Blending perfumes with nutmeg essential oil? If you’re learning to make your own perfumes then here’s an overview of a wonderful and versatile perfume ingredient.
Common name: Nutmeg essential oil
Genus name: Myristica fragrans
Supplier: Perfumery Art School (part of our kit)
Blends well with: woods and florals especially Ylang Ylang, ginger,
Chemical components: The chemistry of nutmeg is full of inspiration – either sabinene or camphene (pungent)account for 50% of the essential oil. Yikes! Then you have d-pinene 20%, dipenthene 8%, d-linalool 6%, d-borneol 6%, i-terpineol 6%, geraniol 6%, myristicin 4%, eugenol 2%, iso-eugenol 2% and safrole 0.6%.
Interesting bits: did you know another name for nutmeg is Mace? Apparently, nutmeg from Grenada is the one that sets the standards for all others. The nutmeg we are familiar with is the shelled kernel (who knew?!). Native to the Banda Islands in the Moluccas, Indonesia; but also cultivated on Penang Island in Malaysia, in the Caribbean and especially in Grenada and Kerala. The essential oil is obtained by steam distillation from the ground nutmeg. (Wikipedia)
Their nose: “the fruit of Myristica fragrans, it has a spicy sweet facet with earthy and more pungent base notes, and is used to provide an oriental spiciness that is subtler than the usual cinnamon-clove-vanilla bouquet of orientals, thus perfect for masculines and lighter woodies.” (Fragrantica)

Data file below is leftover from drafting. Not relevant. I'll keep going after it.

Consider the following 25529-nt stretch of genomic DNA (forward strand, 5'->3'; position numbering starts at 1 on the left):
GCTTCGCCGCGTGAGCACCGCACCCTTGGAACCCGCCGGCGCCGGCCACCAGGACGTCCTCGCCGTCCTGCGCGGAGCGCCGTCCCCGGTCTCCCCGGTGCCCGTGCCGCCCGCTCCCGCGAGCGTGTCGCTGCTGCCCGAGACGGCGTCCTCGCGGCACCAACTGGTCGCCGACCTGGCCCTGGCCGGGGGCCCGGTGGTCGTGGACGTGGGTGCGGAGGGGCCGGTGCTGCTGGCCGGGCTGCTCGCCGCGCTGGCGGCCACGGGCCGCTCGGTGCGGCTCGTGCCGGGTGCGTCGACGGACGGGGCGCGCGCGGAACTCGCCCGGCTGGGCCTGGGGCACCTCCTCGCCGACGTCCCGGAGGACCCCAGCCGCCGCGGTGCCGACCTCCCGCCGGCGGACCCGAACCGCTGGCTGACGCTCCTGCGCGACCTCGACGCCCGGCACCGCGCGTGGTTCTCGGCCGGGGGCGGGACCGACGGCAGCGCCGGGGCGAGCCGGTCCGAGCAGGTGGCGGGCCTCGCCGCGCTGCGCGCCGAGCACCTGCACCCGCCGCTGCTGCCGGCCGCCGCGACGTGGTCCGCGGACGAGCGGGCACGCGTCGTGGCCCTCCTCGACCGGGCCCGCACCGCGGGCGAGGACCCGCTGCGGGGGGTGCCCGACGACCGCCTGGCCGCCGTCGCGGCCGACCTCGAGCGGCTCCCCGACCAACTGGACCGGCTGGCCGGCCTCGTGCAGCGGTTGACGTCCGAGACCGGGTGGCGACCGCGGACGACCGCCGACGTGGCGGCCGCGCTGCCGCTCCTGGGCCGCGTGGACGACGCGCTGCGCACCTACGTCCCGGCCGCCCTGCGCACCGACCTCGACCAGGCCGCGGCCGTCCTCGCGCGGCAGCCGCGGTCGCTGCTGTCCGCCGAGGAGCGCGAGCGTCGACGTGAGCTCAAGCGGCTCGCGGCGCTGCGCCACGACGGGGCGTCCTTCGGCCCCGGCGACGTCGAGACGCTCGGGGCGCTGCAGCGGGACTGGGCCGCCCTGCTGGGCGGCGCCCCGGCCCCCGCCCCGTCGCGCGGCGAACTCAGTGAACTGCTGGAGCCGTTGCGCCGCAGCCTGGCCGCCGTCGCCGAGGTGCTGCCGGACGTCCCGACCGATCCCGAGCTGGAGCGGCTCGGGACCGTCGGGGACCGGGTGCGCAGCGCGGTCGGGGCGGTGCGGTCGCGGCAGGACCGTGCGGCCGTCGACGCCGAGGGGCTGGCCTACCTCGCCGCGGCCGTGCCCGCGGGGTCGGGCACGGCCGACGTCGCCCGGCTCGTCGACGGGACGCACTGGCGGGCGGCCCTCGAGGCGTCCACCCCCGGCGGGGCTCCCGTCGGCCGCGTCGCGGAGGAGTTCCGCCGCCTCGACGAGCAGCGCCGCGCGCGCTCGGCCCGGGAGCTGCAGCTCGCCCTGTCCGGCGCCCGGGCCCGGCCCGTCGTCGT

“…warm, sweet spicy-aromatic bouquet with balsamic woody undertone.”-from Indonesia and “terpenic top-note…with fresh, warm, sweet, aromatic spicy body note and a woody undertone.”-from Sri Lanka (White Lotus Aromatics)
My nose: I started sniffing at 09:30 and I was met with a warm, pungent but soft aroma, slightly woody, hint of something light and green just around the edges. 15min and whoa! this is way more pungent! Like it’s leaping off the paper but I’m getting a slight medicinal note as well. After 30min this is a spice that sits firmly in place. Now more woody with much more character, a bit on the dark side, but grounded. 45min into it and there is a harshness, it’s like it doesn’t want to come out, just wants to rest in the background. Now it’s 1hr later and I smell something I can only describe as bitter lurking in the background, a tinge of acidity and it’s begun to fade rather dramatically. 2hrs later and a smell of rust?! Dry, totally hidden in the shadows, dusty, faded and antique. After 3hrs I get more fading, very dry, understated now, I like it because now it’s very discreet and indiscernible. Now 7hrs into the dry-down and it’s almost gone, a sort of metallic effect remains, cool metal or cool wood comes to mind. After 12hrs the smell is warmer even though it’s just about gone! Nice perk! it’s more interesting now, less rugged, more tame. And 24hrs later this note is still alive. Soft, still sweet, much more woody in the dry-down though it’s lost a lot of it’s pungency, but still definitely alive on the strip.
Musings on composition: mostly used to modify the spicy notes; my thoughts are that this note could hide out very well, tucked away neatly in a composition.
Now of course I have to source the Grenada version. Good grief, does it ever end?! Thankfully the answer is, no :).